Captured guns at Gibeon, German South-West Africa, 1915
Photograph by Sapper Thomas Shepard, South African Engineer Corps, World War One, South-West Africa (1914-1915), 1915.
South African troops had been mobilised along the border of German South-West Africa (Namibia) in August 1914 and the port of Lüderitz had been occupied, but the Boer Revolt delayed further operations apart from skirmishes along the frontier. In March 1915, over 60,000 South Africans, moving in four columns, finally began the occupation of German territory.
General Louis Botha commanded the force that occupied Walvis Bay and Swakopmund in the north and encountered some strong resistance, as well as being delayed by mines and water shortages caused by poisoned wells. The capital, Windhoek, was occupied on 12 May, by which time most of the country had been conquered. The Germans were gradually squeezed into the north-west corner of the territory. Defeated at Otavi on 1 July, they finally surrendered at Khorab on 9 July 1915.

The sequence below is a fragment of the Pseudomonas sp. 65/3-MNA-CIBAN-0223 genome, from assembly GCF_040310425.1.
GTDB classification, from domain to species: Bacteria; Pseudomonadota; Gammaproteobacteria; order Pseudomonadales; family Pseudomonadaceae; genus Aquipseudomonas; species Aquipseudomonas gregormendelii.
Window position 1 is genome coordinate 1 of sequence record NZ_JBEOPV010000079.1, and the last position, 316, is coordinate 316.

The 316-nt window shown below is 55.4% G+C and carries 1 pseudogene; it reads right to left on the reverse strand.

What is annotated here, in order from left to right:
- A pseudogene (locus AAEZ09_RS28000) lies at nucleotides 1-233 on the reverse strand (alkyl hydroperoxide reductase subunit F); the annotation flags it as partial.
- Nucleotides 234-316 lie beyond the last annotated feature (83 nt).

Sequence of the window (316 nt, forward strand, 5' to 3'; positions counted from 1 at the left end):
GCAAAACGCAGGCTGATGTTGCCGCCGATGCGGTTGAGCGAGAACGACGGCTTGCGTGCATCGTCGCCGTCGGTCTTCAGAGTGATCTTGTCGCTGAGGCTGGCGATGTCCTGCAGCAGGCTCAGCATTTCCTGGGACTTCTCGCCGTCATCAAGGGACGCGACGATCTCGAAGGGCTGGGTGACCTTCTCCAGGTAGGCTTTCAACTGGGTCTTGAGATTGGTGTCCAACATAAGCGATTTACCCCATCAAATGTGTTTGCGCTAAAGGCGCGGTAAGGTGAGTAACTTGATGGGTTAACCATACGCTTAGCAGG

From an album of 76 photographs by Sapper Thomas Shepard of the South African Engineers.
NAM Accession Number
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National Army Museum, Study collection